Ortiz y Pino and Squires had engaged in an angry exchange in which Ortiz y Pino said, “ “You are destroying the behavioral health system in this state,” and Squires fired back, “ No, it’s the providers who have committed widespread and egregious fraud that have destroyed the system, not me.”
Ortiz y Pino has recovered from the stress caused by the confrontational July 3rd meeting which ended with the Secretary storming out, trailing staff in her wake. But the system may not.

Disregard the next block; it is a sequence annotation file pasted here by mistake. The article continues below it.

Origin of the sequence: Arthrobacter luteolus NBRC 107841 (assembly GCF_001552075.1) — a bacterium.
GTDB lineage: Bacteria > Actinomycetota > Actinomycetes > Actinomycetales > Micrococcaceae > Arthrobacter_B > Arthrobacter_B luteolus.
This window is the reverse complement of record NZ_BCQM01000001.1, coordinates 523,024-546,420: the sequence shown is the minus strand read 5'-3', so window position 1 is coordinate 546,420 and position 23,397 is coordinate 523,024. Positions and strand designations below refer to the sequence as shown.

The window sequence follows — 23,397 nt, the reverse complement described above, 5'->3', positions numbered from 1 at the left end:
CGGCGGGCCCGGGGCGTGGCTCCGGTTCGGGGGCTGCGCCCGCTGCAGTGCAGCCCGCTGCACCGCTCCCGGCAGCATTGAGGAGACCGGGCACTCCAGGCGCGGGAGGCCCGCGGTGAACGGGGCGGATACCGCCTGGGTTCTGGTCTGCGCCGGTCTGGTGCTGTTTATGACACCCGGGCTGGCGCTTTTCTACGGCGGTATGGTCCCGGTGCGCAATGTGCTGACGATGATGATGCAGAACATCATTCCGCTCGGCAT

Over the past eighteen years, the system has been organized and re-organized going from a fee-for-service system where local providers contracted directly with the state to a managed care arrangement. Scores of different MCOs, subcontractors, regional behavioral health organizations and 1500 providers have been involved. Behavioral health services have been “carved out” of the Salud contracts. Waivers have been granted and rescinded. An innovative behavioral health collaborative has been organized to “braid” funding from multiple sources. Once the hope of consumers, the collaborative has been disappointing, and the department is now contemplating disbanding it. Medicaid expansion to thousands of adults who will need behavioral health services will start in January under Centennial Care, the department’s latest reorganization of the overall Medicaid program. Behavioral health will once more be carved in, but the details are sketchy.